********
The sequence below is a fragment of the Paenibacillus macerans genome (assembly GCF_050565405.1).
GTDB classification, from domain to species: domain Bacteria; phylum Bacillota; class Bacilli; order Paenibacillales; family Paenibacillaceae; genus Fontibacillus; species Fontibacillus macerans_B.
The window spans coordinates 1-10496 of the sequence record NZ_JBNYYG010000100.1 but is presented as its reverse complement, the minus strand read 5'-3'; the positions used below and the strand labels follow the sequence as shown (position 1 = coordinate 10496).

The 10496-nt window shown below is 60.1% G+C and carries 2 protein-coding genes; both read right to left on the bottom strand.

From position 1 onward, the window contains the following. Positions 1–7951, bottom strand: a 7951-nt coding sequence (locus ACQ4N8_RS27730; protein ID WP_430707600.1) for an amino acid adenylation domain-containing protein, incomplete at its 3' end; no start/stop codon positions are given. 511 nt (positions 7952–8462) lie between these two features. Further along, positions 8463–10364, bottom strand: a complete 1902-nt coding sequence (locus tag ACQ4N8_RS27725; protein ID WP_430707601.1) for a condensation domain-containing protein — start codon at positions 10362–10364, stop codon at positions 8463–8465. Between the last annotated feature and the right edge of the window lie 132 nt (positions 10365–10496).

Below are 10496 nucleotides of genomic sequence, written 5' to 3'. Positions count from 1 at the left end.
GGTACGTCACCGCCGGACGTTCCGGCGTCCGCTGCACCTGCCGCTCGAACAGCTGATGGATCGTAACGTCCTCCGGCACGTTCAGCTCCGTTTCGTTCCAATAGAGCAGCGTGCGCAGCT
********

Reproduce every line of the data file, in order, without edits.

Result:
The sequence below is a fragment of the Paenibacillus macerans genome (assembly GCF_050565405.1).
GTDB classification, from domain to species: domain Bacteria; phylum Bacillota; class Bacilli; order Paenibacillales; family Paenibacillaceae; genus Fontibacillus; species Fontibacillus macerans_B.
The window spans coordinates 1-10496 of the sequence record NZ_JBNYYG010000100.1 but is presented as its reverse complement, the minus strand read 5'-3'; the positions used below and the strand labels follow the sequence as shown (position 1 = coordinate 10496).

The 10496-nt window shown below is 60.1% G+C and carries 2 protein-coding genes; both read right to left on the bottom strand.

From position 1 onward, the window contains the following. Positions 1–7951, bottom strand: a 7951-nt coding sequence (locus ACQ4N8_RS27730; protein ID WP_430707600.1) for an amino acid adenylation domain-containing protein, incomplete at its 3' end; no start/stop codon positions are given. 511 nt (positions 7952–8462) lie between these two features. Further along, positions 8463–10364, bottom strand: a complete 1902-nt coding sequence (locus tag ACQ4N8_RS27725; protein ID WP_430707601.1) for a condensation domain-containing protein — start codon at positions 10362–10364, stop codon at positions 8463–8465. Between the last annotated feature and the right edge of the window lie 132 nt (positions 10365–10496).

Below are 10496 nucleotides of genomic sequence, written 5' to 3'. Positions count from 1 at the left end.
GGTACGTCACCGCCGGACGTTCCGGCGTCCGCTGCACCTGCCGCTCGAACAGCTGATGGATCGTAACGTCCTCCGGCACGTTCAGCTCCGTTTCGTTCCAATAGAGCAGCGTGCGCAGCT